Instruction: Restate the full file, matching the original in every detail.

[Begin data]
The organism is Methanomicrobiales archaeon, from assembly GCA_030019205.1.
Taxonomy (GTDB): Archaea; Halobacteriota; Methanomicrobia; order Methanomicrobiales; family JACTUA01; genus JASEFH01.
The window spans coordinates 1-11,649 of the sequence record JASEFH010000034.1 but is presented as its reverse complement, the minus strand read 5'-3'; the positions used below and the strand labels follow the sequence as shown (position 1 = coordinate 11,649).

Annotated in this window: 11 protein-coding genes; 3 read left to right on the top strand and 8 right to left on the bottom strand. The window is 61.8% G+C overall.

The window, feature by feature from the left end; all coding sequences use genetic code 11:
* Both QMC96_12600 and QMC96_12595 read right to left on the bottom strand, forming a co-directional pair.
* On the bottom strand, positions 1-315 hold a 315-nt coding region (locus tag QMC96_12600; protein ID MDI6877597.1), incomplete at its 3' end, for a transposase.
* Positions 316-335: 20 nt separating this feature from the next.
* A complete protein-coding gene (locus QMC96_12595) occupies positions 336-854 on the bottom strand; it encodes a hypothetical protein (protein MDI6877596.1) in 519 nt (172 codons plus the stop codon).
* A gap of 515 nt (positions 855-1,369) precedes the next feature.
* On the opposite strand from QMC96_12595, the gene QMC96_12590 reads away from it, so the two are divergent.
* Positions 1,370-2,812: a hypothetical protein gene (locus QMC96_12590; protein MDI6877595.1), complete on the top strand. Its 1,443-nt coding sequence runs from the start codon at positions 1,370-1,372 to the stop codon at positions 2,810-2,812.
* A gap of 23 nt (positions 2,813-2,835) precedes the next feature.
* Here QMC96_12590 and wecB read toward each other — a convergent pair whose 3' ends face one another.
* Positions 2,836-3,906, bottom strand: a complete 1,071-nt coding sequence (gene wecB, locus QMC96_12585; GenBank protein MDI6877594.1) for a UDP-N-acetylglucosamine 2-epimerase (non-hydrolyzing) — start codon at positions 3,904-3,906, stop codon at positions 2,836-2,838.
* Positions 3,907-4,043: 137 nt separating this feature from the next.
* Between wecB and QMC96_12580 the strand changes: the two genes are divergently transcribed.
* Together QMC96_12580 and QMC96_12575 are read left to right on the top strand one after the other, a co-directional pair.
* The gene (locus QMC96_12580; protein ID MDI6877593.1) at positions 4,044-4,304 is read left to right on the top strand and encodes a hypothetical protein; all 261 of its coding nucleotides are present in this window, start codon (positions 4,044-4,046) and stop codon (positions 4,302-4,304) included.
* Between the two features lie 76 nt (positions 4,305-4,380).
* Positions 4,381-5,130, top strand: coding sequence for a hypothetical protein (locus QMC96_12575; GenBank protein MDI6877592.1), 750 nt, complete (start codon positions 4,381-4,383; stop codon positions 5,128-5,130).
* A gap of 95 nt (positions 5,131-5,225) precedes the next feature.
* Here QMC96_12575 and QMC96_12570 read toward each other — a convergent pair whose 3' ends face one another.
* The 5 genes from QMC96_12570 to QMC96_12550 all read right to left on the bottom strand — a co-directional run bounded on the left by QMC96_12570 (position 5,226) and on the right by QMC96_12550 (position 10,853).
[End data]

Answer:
The organism is Methanomicrobiales archaeon, from assembly GCA_030019205.1.
Taxonomy (GTDB): Archaea; Halobacteriota; Methanomicrobia; order Methanomicrobiales; family JACTUA01; genus JASEFH01.
The window spans coordinates 1-11,649 of the sequence record JASEFH010000034.1 but is presented as its reverse complement, the minus strand read 5'-3'; the positions used below and the strand labels follow the sequence as shown (position 1 = coordinate 11,649).

Annotated in this window: 11 protein-coding genes; 3 read left to right on the top strand and 8 right to left on the bottom strand. The window is 61.8% G+C overall.

The window, feature by feature from the left end; all coding sequences use genetic code 11:
* Both QMC96_12600 and QMC96_12595 read right to left on the bottom strand, forming a co-directional pair.
* On the bottom strand, positions 1-315 hold a 315-nt coding region (locus tag QMC96_12600; protein ID MDI6877597.1), incomplete at its 3' end, for a transposase.
* Positions 316-335: 20 nt separating this feature from the next.
* A complete protein-coding gene (locus QMC96_12595) occupies positions 336-854 on the bottom strand; it encodes a hypothetical protein (protein MDI6877596.1) in 519 nt (172 codons plus the stop codon).
* A gap of 515 nt (positions 855-1,369) precedes the next feature.
* On the opposite strand from QMC96_12595, the gene QMC96_12590 reads away from it, so the two are divergent.
* Positions 1,370-2,812: a hypothetical protein gene (locus QMC96_12590; protein MDI6877595.1), complete on the top strand. Its 1,443-nt coding sequence runs from the start codon at positions 1,370-1,372 to the stop codon at positions 2,810-2,812.
* A gap of 23 nt (positions 2,813-2,835) precedes the next feature.
* Here QMC96_12590 and wecB read toward each other — a convergent pair whose 3' ends face one another.
* Positions 2,836-3,906, bottom strand: a complete 1,071-nt coding sequence (gene wecB, locus QMC96_12585; GenBank protein MDI6877594.1) for a UDP-N-acetylglucosamine 2-epimerase (non-hydrolyzing) — start codon at positions 3,904-3,906, stop codon at positions 2,836-2,838.
* Positions 3,907-4,043: 137 nt separating this feature from the next.
* Between wecB and QMC96_12580 the strand changes: the two genes are divergently transcribed.
* Together QMC96_12580 and QMC96_12575 are read left to right on the top strand one after the other, a co-directional pair.
* The gene (locus QMC96_12580; protein ID MDI6877593.1) at positions 4,044-4,304 is read left to right on the top strand and encodes a hypothetical protein; all 261 of its coding nucleotides are present in this window, start codon (positions 4,044-4,046) and stop codon (positions 4,302-4,304) included.
* Between the two features lie 76 nt (positions 4,305-4,380).
* Positions 4,381-5,130, top strand: coding sequence for a hypothetical protein (locus QMC96_12575; GenBank protein MDI6877592.1), 750 nt, complete (start codon positions 4,381-4,383; stop codon positions 5,128-5,130).
* A gap of 95 nt (positions 5,131-5,225) precedes the next feature.
* Here QMC96_12575 and QMC96_12570 read toward each other — a convergent pair whose 3' ends face one another.
* The 5 genes from QMC96_12570 to QMC96_12550 all read right to left on the bottom strand — a co-directional run bounded on the left by QMC96_12570 (position 5,226) and on the right by QMC96_12550 (position 10,853).